“You can toss a few treats or verbally praise your dog for good behavior around an active baby. Unwittingly, by only paying attention to your pet when your baby is sleeping, you are teaching your pet that the baby is a negative in the pet’s life.”

Training is key for toy management.

Prepare your dog ahead of the baby’s arrival by doing a lot of training so they can tell the difference between their toys and toys for the baby. The harder part might be teaching the baby what toys belong to your dog once they start getting mobile and curious. And the dog’s food. Not all dogs will be gracious about sharing, so redirect the baby with their own toys. If they refuse to be redirected, a baby gate between them will let your dog play or eat in peace.

On the note of inanimate objects, be sure to keep track of baby supplies, like pacifiers, baby bottle nipples, and small toys that can all be swallowed by dogs and even require surgery to remove. Many medications, such as diaper rash ointment, can be toxic to pets and should be kept in a secure location, too.

Make use of baby gates.

It’s good to consider the baby gate at intervals even if nothing is going down between your family members. Sometimes, both baby and dog need space away from the constant attention of the other. This applies especially to old dogs or those with sore spots. Babies will definitely find your pet fascinating at some point and try to crawl after them everywhere. It might be cute to you, but a dog can lose patience suddenly. Even if they’re never snappish about it, they deserve some time alone. Baby gates, the Pack ‘n Play or crib — all these serve as fine barriers between your beasties.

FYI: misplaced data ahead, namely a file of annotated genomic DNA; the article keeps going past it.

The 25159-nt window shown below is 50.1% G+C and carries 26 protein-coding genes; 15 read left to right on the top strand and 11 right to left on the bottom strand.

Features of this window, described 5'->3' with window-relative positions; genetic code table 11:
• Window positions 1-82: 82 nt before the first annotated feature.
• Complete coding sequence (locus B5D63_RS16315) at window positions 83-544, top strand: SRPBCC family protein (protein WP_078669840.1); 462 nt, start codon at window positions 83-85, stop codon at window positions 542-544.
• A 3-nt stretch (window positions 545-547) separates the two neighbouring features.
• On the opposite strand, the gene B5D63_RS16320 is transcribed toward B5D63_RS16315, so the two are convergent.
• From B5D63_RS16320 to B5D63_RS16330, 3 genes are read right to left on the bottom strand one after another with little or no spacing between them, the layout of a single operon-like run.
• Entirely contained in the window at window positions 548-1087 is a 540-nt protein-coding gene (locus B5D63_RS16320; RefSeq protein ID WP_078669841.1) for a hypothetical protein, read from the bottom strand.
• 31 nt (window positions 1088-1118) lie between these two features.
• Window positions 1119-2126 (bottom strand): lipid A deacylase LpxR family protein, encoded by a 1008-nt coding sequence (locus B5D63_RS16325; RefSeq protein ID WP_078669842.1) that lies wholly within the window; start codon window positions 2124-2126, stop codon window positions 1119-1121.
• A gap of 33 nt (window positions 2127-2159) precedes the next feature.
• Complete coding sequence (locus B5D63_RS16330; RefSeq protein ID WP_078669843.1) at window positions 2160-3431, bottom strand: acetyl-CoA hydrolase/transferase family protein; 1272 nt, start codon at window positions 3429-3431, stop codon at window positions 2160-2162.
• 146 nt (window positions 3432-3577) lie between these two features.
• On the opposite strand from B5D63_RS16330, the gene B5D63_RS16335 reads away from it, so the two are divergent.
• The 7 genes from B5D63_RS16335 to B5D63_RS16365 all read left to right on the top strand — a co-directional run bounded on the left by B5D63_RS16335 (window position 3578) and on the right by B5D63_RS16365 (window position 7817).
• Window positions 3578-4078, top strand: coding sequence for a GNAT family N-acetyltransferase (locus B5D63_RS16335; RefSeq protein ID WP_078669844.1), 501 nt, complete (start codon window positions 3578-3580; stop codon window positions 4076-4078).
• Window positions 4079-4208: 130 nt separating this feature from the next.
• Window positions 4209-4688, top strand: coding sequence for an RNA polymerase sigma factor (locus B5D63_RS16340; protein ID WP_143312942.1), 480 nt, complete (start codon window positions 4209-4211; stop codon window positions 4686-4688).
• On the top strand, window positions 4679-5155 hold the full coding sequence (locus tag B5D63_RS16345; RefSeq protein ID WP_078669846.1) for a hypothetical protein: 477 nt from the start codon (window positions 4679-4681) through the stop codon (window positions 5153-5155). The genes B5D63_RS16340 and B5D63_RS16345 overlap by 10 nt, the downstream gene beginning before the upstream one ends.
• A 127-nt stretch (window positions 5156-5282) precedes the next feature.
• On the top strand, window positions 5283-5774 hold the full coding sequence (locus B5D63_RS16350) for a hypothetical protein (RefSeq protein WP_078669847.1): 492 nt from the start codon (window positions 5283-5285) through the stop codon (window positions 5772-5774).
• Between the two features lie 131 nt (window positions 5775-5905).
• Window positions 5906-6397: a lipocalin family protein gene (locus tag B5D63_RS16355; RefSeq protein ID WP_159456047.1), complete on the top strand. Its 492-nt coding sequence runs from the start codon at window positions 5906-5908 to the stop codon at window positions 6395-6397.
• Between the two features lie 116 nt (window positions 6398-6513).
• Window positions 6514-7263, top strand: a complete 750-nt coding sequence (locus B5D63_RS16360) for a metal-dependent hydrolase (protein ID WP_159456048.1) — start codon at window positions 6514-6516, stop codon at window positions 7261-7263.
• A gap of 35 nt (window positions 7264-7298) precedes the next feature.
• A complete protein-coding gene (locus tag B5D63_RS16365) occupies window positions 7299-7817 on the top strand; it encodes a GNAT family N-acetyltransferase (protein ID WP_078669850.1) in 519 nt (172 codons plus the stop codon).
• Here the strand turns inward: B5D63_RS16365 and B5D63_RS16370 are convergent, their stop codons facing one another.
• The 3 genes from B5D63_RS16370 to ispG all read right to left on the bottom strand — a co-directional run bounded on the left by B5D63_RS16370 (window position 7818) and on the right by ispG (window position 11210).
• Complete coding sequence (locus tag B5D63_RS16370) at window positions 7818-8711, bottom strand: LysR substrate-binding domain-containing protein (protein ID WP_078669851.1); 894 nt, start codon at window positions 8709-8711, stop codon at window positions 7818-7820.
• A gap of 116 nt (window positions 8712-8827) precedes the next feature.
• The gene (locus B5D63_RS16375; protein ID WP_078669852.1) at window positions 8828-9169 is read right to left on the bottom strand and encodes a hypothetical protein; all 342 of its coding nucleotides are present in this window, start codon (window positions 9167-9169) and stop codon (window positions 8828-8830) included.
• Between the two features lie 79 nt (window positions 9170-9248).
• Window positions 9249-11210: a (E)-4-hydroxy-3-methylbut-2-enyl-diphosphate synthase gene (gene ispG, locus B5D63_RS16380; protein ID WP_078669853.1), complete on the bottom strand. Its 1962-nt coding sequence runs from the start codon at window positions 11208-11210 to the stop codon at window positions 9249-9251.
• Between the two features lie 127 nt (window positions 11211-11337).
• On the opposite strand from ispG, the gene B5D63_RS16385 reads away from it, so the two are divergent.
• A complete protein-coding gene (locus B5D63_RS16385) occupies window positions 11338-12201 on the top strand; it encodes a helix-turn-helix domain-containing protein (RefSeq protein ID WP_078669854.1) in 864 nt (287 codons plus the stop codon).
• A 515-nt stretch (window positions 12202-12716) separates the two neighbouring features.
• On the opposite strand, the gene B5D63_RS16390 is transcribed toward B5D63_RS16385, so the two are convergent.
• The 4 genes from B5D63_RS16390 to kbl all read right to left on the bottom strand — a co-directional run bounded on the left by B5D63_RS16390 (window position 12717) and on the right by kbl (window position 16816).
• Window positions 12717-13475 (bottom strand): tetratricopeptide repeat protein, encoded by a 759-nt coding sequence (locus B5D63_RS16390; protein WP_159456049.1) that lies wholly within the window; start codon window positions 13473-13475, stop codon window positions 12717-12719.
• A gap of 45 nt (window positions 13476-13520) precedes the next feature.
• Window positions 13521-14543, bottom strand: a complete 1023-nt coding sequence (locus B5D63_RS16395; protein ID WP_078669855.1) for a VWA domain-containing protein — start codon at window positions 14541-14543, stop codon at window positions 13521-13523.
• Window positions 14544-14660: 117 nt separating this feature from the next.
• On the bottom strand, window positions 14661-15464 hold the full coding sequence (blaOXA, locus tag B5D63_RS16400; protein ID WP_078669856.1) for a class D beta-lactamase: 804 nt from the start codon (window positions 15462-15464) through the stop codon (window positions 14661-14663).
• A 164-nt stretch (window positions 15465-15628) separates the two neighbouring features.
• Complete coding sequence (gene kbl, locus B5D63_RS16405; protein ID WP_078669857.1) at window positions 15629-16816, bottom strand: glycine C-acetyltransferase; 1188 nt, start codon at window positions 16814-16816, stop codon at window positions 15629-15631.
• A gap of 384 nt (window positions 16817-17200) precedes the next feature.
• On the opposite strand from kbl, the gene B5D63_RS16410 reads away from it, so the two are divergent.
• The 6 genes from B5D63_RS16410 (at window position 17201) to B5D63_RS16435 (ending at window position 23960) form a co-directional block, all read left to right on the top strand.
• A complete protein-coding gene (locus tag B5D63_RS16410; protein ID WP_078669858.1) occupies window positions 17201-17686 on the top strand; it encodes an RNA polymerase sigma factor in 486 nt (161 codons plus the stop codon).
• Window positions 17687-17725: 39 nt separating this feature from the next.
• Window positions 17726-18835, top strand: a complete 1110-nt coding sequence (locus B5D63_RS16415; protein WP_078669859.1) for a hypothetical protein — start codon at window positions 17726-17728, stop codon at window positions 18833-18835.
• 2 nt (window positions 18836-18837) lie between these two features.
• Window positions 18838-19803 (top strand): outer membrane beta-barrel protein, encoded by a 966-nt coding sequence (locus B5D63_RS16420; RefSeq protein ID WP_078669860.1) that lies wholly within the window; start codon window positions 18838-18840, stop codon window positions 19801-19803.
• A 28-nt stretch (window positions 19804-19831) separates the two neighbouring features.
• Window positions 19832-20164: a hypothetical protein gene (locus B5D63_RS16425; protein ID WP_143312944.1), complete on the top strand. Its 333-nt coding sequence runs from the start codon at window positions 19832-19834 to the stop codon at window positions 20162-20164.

Get a jump start with jumpy dogs.

If you haven’t already, teach your dog to “sit” and “stay” on cue. These basic commands can be handy when trying to manage a jumpy dog. Remember, training takes time but with consistent use of positive reinforcement training, your dog can learn to sit and stay calmly when you’re holding the baby or when the baby is nearby.

Reward your dog when they behave calmly (even not on cue) around the baby with treats or affection. This positive reinforcement can help reinforce good behavior and create a positive association between your dog and the baby.

More tips for introducing your dog and baby

  • Prepare your dog by gradually exposing them to baby sounds and smells before the baby arrives.

  • Ensure your dog is up-to-date on their vaccinations and training.

  • Supervise all interactions between your dog and baby, and never leave them alone together.

  • Use a baby gate or playpen to create a separate space for your baby when necessary.

  • Reward your dog with treats and praise for calm, gentle behavior around the baby.

  • Set boundaries for your dog, such as no jumping on furniture where the baby is present.

  • Maintain a consistent routine for your dog to help them adjust to the new family dynamic.

  • Seek professional help from a dog trainer or behaviorist if needed.

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Elizabeth Kennedy

Elizabeth Kennedy is a freelance writer and editor in the San Francisco Bay Area.